As most personal injury lawyers know, in Maryland the jurisdictional maximum is $30,000 in District Court, but if you request more than $10,000 in your complaint, the defendant can “bump the case up” to Circuit Court for a jury trial. Maryland personal injury lawyers were hoping to see an increase in the jurisdictional minimum to $20,000 before defendants can bump up the case.
A bill introduced in the Maryland legislature this session would have done exactly that by increasing to $20,000 the minimum amount in controversy in which the District Court has exclusive jurisdiction. This is would be a real win to relatively small claims plaintiffs seeking between $10,000 and $20,000, who could be assured of a faster and more expedient trial as opposed to the risk of additional time and expenses that would be incurred in a Circuit Court trial.
It makes sense to allow plaintiffs to keep smaller claims in District Court because the cost-benefit of smaller cases should not require Herculean efforts for a relatively small award. Of course, insurance companies opposed this bill for that very reason: they want to require injury victims who do not accept what they offer to have to wait longer and subject them to more inconvenience (deposition, more lengthy interrogatories, etc.). To make this argument, the insurance companies who are contemptuous of our jury system were required to bask in the rich irony of insurance companies defending the right to a jury trial. But insurance companies embrace painfully contradictory positions like Trevor Immelman embraced that Masters’ green jacket yesterday: with joy and without hesitation.
Anyway, Maryland Senate Bill 404 was amended to reduce the District Court exclusive jurisdiction to $15,000, but it died on the floor of the Maryland Senate quietly and with no fanfare by one lousy vote.
Another great bill that was introduced was Maryland House Bill 404, which would have increased the minimum small claims from $5,000 to $10,000. Arguably, this bill would have hurt personal injury lawyers because it would allow people to bring their own small personal injury claims without a lawyer. Of course, this is why it would also be a good bill. Injury victims who did not accept the insurance company’s offer, but also could not or did not want to hire a lawyer, could bring a claim with no technical requirements, most notably the need to file a 10-104, which most victims do not know how to do. Again embracing paradox, this time of insurance companies wanting injury victims to hire a personal injury lawyer, the insurance company lobbyist could defeat the bill. Maryland House Bill 404 died in the House Judiciary Committee.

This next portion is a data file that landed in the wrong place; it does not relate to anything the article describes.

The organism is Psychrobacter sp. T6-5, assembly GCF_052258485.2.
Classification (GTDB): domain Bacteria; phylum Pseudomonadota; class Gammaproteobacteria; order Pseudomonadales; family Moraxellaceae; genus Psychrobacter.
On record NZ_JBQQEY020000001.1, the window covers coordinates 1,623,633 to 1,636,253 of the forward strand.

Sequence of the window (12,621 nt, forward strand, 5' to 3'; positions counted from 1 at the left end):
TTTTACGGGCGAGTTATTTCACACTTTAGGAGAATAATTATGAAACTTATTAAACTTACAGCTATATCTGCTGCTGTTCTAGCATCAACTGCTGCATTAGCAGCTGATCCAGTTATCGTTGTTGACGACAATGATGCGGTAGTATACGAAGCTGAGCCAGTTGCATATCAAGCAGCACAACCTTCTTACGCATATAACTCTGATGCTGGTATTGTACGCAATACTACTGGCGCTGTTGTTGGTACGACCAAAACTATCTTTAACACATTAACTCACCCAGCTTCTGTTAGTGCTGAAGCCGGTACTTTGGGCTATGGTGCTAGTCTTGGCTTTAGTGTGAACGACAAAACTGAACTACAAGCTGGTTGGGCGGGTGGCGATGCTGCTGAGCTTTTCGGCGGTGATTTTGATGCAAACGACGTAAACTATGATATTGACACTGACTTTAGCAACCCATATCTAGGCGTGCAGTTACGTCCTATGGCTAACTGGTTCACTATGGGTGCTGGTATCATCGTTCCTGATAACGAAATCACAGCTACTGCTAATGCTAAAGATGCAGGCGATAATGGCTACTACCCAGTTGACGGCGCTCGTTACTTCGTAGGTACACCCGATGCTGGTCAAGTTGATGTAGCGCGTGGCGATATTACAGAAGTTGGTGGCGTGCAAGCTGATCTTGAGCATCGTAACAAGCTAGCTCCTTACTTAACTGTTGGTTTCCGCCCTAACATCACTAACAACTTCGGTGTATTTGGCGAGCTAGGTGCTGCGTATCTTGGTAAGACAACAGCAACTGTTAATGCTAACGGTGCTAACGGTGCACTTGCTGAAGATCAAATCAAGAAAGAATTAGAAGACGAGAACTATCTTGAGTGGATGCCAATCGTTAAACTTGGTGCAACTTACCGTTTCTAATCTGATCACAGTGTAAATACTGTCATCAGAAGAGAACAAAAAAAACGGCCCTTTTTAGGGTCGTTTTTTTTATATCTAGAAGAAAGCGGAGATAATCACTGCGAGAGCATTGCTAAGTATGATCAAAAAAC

A couple of good things came out of this session for personal injury lawyers and their victims. First, Maryland House Bill 16 passed which changed the Draconian 180-day statute of limitations in Local Government Tort Claims Act claims to a slightly less Draconian 1-year statute of limitations. Second, Maryland Senate Bill 736 now allows for service of process on out-of-state defendants by serving the Maryland Motor Vehicle Administration. Finally, as I wrote about in October, there was a new law creating additional hurdles for Maryland lawyers in getting police reports that were repealed in pertinent part, getting us back to the “you request a police report and you get it without too many hassles” days.
Finally, in a note completely unrelated to personal injury cases, the Maryland House Judiciary Committee rejected HB378, which would have increased the penalties for abuse or neglect of animals and aggravated cruelty to animals. Under this proposed bill, a person convicted of abuse or neglect of animals or aggravated cruelty to animals would have to receive psychological counseling. The bill would also prohibit the court from suspending any part of a 1-year mandatory minimum sentence for aggravated cruelty to animals. If made law, this bill would have been a powerful message to those willing to impose needless cruelty on animals. Unfortunately, animal victims do not have many lobbyists fighting on their behalf.